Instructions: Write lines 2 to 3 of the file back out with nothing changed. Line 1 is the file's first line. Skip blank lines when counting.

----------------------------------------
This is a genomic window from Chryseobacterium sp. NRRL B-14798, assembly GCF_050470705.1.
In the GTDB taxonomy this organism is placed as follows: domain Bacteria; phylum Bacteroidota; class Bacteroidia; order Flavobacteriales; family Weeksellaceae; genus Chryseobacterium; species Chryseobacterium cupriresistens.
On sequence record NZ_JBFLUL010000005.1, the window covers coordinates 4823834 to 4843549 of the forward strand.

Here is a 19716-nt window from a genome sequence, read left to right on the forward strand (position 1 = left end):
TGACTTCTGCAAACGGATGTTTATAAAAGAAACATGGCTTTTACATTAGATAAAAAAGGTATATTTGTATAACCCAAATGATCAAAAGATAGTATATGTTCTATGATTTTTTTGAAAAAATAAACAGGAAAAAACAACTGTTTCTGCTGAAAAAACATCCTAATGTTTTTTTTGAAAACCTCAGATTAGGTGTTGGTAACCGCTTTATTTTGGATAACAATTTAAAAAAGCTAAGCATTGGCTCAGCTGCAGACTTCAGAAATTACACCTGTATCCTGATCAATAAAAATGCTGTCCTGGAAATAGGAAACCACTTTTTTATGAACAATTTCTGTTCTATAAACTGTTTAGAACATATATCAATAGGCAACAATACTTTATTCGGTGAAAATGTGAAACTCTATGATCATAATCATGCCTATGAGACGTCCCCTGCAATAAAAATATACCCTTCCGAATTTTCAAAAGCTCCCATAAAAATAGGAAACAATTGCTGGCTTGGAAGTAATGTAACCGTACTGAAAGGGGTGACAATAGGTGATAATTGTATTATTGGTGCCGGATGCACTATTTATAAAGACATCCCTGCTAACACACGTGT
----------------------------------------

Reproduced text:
In the GTDB taxonomy this organism is placed as follows: domain Bacteria; phylum Bacteroidota; class Bacteroidia; order Flavobacteriales; family Weeksellaceae; genus Chryseobacterium; species Chryseobacterium cupriresistens.
On sequence record NZ_JBFLUL010000005.1, the window covers coordinates 4823834 to 4843549 of the forward strand.